I can remember my worst Christmas very clearly. It was several years ago and I was at the bottom of a long, downhill slide into addiction. Most of my family was no longer talking to me, but my mom was still letting me stay at her place. I had managed to scrounge up some money, so I had enough drugs and alcohol to stay comfortable, but not enough to blot out the feeling of how miserable I was. No one wanted to see me. I had no job, few friends, and there was no sign of anything getting better. Taking my own life was beginning to seem like a better and better idea. But I would soon give myself a gift— the gift of recovery. That would be the last Christmas I spent in active addiction.
It sounds a little ridiculous, but recovery is the gift that keeps on giving. It’s hard to even count how many good things have happened to me since getting sober. Sometimes it seems like I wake up every day with something new and awesome going on. My family talks to me again, for one thing. Not only that, but I get invited to events and they miss me when I can’t make it. It’s a little bit weird to think about.
I wish I could say I got all my old friendships back, but that wouldn’t be true. I reached out and made amends where they were called for (which was pretty much everywhere). That goes without saying. But sober me was in a very different place from the version of me that was drinking and drugging every day. I just didn’t have that much in common with the people I had been spending my time with anymore. They had their own struggles that I was finally, blissfully free of. I never realized how bad some of those relationships were for me until I was on the other side of them.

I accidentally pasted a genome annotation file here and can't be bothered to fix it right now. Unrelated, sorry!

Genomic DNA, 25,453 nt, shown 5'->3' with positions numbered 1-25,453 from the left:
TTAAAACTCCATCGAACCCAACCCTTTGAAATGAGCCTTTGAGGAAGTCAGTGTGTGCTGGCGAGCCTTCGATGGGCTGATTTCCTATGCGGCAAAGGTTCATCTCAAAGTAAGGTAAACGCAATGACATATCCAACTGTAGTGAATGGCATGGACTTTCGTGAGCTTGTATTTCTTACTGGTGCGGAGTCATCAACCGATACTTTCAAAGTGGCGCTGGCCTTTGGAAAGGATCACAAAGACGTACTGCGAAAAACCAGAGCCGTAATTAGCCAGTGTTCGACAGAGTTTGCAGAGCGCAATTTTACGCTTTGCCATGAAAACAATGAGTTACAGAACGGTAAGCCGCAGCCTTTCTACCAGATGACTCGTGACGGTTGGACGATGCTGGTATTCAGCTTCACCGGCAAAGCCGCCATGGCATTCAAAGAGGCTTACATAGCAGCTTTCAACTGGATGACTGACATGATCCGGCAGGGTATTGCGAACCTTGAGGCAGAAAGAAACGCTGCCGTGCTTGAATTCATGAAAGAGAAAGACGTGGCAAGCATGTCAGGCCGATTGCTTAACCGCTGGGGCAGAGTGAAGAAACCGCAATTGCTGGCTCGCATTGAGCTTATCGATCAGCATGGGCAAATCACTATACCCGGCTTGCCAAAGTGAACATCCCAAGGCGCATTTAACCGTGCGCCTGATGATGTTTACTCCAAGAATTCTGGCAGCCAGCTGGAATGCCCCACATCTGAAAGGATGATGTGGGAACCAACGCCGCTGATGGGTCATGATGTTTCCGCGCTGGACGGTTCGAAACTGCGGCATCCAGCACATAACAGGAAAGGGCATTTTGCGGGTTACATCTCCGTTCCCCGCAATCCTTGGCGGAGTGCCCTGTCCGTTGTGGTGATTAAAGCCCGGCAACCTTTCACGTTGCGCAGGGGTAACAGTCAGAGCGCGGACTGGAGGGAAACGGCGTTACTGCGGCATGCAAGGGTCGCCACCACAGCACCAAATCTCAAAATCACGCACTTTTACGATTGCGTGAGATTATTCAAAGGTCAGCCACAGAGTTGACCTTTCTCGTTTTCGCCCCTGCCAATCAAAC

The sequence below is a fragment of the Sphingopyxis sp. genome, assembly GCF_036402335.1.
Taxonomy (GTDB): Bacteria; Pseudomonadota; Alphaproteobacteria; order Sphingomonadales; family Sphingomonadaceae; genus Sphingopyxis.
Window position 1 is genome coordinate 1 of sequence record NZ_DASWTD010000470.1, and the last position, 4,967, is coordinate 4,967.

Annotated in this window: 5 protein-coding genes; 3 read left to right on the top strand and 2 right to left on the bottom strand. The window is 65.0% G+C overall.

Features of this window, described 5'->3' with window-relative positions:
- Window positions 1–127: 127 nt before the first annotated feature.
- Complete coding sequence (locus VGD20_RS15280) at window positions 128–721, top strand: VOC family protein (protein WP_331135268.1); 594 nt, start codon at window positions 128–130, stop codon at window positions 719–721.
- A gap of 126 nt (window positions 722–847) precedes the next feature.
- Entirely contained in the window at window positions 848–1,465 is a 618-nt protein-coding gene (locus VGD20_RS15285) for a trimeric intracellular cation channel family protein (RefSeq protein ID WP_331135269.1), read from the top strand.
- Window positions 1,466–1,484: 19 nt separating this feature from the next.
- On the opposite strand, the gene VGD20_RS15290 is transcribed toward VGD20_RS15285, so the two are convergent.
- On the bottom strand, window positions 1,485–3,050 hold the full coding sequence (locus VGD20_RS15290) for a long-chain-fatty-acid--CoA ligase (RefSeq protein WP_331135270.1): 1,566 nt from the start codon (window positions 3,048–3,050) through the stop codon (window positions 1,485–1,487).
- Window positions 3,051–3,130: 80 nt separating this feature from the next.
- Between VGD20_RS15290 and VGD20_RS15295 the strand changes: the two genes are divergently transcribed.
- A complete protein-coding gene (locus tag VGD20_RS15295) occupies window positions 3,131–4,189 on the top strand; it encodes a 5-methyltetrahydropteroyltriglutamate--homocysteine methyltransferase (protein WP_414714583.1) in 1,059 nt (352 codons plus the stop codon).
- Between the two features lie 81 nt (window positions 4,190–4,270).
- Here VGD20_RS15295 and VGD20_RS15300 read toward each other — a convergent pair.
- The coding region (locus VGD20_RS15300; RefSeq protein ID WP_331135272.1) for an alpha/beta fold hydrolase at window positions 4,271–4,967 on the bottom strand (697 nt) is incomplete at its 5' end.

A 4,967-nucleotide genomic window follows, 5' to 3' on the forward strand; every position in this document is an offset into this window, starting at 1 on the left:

I got something better instead. I started going to meetings and participated in fellowship afterwards. I became part of a recovery community. I got to build new relationships with other member of that community. Unlike my old friends, they’re there for me when I need it most. I never feel alone now-- it always feels like I’m part of something. I even stay in contact with some of the guys I first went through rehab with.
When I decided to go back to school and move across the country, I did the same thing again. I’ll admit it felt lonely at first to leave the city I got sober in and move to where I didn’t know anyone in recovery, but I kept going to meetings and joined the student recovery organization. Today, my network of supportive friends is just as strong as it ever was.
This Christmas, things look a lot different. I’m staying with family, enjoying the sunshine in the South (a nice contrast from the freezing temperatures and snowstorms of my day-to-day life in the Midwest). Everyone is happy to see me—they’re not worried about me raiding their purses or medicine cabinet. The biggest sign of what has changed? I saw codeine syrup on the counter and I wasn’t even temped to drain half of it and water it down.